On my visit to Museo Nacional Centro De Arte Reina Sofia in Madrid, I came across a painting that struck a nerve:
La Puerta (The Door) by Juan Genovés (1966)
A quick search for biographical detail revealed that he was born in Valenica in 1930 and trained at the Valencia art college. He was part of a number of groups in post-war Spain: Los Siete (The Seven) 1949, Parpallós (1956) and Hondo (1960). Genovés is a very political painter and in his early works used expressionism as a means of opposing the Franco regime.
The 60s saw Genovés concentrate on showing the individual and the crowd and this style was very cinematic. This image seems to tell a story of collective will versus individual preservation. It works best if you take in the fact that the crowd have walked through one giant door and are now faced with a second. All turn to the door, all wearing similar clothing, but you can determine the sexes. Questions build: What are they waiting for? What is on the other side of the door? Why did they go through the first?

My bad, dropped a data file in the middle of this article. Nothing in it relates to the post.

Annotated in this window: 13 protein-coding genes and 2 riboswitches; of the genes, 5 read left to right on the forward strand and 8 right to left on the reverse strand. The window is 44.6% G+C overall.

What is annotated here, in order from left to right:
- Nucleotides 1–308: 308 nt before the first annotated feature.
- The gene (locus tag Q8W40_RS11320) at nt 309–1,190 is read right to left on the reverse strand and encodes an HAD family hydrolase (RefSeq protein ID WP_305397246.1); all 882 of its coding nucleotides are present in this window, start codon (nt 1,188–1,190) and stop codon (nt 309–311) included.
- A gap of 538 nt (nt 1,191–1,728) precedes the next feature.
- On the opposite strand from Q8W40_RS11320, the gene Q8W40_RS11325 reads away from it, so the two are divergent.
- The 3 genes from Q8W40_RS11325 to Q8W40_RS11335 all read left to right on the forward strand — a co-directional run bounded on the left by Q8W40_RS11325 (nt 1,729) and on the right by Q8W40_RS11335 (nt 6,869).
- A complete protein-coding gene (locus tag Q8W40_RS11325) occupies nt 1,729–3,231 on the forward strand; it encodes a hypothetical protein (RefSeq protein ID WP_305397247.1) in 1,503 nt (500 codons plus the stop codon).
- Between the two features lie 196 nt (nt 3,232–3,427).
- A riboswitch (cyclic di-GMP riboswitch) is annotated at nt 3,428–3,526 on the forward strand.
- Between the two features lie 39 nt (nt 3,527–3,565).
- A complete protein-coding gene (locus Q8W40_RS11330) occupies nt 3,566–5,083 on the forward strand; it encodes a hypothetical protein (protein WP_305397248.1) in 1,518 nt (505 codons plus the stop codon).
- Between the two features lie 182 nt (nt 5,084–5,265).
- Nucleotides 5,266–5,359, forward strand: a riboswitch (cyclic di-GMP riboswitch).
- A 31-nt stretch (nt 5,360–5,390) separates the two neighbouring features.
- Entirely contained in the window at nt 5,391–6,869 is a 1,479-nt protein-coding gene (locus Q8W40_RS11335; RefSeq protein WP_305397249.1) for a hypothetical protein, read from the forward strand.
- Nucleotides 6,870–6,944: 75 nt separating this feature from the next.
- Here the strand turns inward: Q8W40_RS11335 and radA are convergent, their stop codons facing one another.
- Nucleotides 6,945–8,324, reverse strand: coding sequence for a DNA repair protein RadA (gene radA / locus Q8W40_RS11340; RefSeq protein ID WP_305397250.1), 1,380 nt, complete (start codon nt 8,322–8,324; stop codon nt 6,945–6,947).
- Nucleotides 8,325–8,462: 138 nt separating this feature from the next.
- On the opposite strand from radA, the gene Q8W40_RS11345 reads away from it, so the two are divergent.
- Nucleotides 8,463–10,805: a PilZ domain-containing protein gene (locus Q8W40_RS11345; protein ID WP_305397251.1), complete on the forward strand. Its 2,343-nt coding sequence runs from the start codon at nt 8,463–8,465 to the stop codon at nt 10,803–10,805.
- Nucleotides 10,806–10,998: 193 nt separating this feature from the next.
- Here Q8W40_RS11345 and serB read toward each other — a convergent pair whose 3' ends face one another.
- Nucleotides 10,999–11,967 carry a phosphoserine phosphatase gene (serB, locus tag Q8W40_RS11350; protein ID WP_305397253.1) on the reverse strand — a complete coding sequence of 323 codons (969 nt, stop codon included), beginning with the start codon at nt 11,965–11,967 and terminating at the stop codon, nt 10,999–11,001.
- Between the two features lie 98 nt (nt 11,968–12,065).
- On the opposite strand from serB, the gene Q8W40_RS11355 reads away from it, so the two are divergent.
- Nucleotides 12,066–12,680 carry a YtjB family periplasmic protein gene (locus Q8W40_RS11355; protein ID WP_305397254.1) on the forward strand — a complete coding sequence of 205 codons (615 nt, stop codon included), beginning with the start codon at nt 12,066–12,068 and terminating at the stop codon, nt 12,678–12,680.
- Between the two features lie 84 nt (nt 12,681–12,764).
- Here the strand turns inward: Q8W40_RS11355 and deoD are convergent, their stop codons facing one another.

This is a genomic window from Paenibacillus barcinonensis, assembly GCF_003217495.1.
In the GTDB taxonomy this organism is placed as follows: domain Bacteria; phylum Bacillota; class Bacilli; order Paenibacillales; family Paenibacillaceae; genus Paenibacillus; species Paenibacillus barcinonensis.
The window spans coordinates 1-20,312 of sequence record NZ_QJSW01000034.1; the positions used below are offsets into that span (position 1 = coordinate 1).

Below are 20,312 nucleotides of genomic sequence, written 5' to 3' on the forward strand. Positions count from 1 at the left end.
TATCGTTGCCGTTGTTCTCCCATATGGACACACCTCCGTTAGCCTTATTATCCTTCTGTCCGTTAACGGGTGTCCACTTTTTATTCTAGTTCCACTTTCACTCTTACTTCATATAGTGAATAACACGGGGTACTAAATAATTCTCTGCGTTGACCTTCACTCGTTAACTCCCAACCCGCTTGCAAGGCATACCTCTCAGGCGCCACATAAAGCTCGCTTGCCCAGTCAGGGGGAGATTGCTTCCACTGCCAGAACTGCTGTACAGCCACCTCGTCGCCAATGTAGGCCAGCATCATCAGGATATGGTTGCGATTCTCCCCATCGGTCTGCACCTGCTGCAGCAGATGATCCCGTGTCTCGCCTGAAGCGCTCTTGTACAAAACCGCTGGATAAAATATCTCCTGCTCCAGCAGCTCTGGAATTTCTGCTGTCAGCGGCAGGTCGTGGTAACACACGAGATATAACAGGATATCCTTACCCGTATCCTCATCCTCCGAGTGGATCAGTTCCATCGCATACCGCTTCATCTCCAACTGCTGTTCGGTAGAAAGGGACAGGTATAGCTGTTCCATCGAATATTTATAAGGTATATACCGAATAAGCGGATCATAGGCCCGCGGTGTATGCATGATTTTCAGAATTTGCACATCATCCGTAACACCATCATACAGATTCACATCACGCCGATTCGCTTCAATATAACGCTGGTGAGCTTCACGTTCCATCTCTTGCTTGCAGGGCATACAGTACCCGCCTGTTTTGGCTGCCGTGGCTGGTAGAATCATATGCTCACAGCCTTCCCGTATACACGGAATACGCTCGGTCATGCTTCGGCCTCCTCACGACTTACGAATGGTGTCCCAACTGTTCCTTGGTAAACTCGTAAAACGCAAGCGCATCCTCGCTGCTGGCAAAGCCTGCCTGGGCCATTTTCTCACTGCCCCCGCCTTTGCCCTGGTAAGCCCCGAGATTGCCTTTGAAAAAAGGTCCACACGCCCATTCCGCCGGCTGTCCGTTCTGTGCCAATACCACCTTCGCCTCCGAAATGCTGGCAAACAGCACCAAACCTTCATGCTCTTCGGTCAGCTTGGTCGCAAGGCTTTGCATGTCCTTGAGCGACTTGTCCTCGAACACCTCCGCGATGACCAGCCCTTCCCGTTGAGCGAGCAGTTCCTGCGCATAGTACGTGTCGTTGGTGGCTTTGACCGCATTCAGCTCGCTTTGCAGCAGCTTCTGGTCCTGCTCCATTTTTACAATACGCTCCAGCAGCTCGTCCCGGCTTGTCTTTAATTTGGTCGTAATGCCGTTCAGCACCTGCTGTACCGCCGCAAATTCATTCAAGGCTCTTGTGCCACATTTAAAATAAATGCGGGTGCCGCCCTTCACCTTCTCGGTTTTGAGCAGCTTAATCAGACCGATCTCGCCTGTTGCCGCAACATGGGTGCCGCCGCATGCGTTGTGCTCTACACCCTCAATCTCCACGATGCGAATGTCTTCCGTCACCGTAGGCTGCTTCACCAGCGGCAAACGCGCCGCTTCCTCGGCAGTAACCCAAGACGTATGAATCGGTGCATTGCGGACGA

This question seems to be the one that can be answered by taking in the fact that there are bodies lying in front of the first door. To the left and to the right, running figures leave the canvas; lucky to escape with their lives. The ones who have fallen are twisted, indicating that they have been slaughtered as they tried to run. Did they resist? The fact that there are no figures to distinguish who has done this and who is controlling the crowd give an ambiguous air to this work and makes it even more chilling to observe.
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